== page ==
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Earth lost 28 trillion tonnes of ice between 1994 and 2017 while the rate of melting continues to accelerate rapidly, scientists have found.

Researches from Imperial College London and the Universities of Leeds and Edinburgh have been studying the full impact of the climate crisis on ice around the world.

The team used satellite data and other models for the first time to study ice sheets in Antarctica, Greenland and glaciers across the globe as well as sea ice and ice shelves.

The northern hemisphere was worse hit with 60 per cent of the melting occurring above the equator, the researchers said.

Huge volumes of ice melting in Antarctica, Greenland and from glaciers have already contributed to a 3.5cm rise in global sea levels between 1994 and 2017, they found.

The team’s research has been published as a preprint in open access journal The Cryosphere and is yet to be peer-reviewed.

One of the scientists, Dr Isobel Lawrence, a research fellow at the University of Leeds, told The Independent that her team were not surprised by the vast scale of the melting but they were concerned by its rapid acceleration.

She told the publication: “In the two decades since the 1990s, we’ve seen this estimate go up from 0.8 to 1.2 trillion tonnes of ice a year, so that’s a 57 per cent increase in one decade.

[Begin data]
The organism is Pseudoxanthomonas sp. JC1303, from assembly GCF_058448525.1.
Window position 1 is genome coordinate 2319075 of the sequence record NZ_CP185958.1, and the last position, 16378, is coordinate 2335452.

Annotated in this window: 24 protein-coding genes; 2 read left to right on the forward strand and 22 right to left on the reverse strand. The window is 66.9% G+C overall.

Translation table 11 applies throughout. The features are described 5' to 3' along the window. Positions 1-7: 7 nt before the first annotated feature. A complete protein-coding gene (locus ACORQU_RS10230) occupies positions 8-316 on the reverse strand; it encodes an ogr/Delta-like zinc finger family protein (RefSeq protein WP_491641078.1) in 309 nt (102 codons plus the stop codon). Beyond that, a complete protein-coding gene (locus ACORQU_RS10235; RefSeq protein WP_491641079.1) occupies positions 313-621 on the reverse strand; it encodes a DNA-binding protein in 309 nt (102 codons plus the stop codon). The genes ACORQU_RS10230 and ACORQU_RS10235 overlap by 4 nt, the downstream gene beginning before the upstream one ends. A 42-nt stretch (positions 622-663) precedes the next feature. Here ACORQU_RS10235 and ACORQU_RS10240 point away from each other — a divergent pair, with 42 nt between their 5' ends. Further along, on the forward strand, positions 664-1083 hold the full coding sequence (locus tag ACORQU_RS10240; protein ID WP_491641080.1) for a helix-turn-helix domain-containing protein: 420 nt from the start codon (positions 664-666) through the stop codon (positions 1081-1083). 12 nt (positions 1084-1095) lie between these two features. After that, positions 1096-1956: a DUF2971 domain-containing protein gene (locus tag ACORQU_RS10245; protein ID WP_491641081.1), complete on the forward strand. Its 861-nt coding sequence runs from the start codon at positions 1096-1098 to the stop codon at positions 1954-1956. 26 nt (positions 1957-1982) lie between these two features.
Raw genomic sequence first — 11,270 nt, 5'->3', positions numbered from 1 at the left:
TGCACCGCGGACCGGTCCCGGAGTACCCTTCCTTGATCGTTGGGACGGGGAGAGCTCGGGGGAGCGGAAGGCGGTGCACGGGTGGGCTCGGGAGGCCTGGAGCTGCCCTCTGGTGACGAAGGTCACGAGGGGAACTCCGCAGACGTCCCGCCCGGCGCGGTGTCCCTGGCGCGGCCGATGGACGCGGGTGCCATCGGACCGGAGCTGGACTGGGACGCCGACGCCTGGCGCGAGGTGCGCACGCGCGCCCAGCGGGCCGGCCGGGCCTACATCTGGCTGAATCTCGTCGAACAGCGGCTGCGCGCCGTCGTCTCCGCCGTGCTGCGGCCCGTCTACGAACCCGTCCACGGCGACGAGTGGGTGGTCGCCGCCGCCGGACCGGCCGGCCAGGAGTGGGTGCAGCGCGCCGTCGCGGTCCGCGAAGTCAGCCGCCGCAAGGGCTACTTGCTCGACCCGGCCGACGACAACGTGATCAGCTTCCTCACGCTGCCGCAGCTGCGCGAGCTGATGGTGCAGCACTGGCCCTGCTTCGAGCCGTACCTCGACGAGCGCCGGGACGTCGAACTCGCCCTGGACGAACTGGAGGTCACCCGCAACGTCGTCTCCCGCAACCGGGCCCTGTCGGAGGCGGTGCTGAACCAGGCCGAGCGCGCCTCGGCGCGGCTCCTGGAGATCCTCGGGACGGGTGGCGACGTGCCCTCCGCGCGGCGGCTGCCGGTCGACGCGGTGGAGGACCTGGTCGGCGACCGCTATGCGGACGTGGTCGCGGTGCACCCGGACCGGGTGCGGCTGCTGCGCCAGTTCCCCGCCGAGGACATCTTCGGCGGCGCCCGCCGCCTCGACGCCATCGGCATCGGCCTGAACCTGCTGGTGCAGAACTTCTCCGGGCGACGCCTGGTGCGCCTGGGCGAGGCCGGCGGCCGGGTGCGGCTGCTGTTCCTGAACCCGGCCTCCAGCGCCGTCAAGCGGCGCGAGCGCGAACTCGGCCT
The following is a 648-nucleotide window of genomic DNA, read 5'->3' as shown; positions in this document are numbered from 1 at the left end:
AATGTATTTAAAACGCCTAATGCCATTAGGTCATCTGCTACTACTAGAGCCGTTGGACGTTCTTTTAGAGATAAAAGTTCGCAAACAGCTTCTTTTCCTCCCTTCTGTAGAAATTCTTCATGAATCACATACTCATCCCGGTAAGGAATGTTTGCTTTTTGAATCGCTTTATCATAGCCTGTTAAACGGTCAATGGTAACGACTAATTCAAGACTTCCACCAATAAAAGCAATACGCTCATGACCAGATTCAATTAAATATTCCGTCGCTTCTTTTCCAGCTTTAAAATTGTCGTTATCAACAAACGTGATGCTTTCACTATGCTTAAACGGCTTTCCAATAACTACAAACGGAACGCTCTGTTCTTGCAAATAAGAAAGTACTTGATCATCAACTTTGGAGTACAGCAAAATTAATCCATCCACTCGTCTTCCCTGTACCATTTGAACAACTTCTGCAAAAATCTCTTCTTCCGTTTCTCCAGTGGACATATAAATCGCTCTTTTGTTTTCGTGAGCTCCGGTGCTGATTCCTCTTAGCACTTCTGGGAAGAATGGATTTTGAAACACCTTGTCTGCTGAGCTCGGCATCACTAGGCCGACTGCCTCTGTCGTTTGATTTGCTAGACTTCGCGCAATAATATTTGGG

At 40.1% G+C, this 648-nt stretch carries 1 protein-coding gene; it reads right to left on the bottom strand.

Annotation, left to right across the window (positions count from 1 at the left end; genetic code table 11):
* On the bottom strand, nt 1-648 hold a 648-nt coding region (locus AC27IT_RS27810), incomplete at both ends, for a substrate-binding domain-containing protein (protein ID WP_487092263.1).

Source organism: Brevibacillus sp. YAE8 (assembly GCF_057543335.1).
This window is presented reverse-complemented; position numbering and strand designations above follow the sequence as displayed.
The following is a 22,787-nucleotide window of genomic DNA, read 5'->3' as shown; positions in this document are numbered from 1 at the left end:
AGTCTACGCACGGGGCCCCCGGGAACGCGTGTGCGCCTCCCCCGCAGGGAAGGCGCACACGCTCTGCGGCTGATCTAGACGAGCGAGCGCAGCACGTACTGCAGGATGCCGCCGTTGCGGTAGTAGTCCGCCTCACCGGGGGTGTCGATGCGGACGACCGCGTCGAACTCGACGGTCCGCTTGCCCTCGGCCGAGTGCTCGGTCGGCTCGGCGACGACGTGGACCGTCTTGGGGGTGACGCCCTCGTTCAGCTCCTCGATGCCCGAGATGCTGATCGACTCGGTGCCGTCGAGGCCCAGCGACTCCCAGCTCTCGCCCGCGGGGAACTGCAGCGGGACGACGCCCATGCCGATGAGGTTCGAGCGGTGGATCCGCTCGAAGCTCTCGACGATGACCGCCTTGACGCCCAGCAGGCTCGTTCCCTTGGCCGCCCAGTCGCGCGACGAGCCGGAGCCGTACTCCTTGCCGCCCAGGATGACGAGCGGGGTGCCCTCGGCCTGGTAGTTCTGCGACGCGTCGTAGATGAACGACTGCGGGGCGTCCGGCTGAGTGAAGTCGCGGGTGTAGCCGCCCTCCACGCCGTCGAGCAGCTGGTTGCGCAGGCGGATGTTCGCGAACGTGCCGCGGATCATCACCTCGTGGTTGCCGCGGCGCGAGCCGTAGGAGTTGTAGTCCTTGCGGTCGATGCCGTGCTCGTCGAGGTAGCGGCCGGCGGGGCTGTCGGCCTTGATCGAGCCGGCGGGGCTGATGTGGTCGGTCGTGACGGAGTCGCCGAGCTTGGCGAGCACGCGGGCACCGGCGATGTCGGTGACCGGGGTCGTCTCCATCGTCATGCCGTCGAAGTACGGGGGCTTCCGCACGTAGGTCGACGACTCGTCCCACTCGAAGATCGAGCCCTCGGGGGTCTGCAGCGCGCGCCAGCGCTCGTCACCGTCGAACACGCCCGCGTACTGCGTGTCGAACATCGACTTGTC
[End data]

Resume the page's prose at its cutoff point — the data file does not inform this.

“If that continues, which it’s expected to because emissions are continuing to rise, then all of this melt is going to continue to accelerate. That has consequences for sea level rise.”

She said Greenland and Antarctic ice sheet melt could contribute 25 to 30cm to global sea levels by the end of the century under the “worst case” scenario outlined by the Intergovernmental Panel on Climate Change.

Meanwhile thermal expansion of the oceans due to warming could also raise sea levels further, she added.

According to Nasa, the Greenland ice sheet holds enough water to raise the planet’s sea level by 7.4m alone and if all ice in Antarctica melts, this would raise sea levels by around 60 metres.

Ice stored in glaciers and Antarctica and Greenland ice sheets are composed of freshwater, she explained.

Dr Lawrence said that when they melt into the oceans, the huge volumes of freshwater then change the salinity of the seas and this can prevent the seasonal formation of ice and can alter how some ocean currents interact.

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World news – US – Earth ‘has lost over 28 trillion tonnes of ice since 1994’

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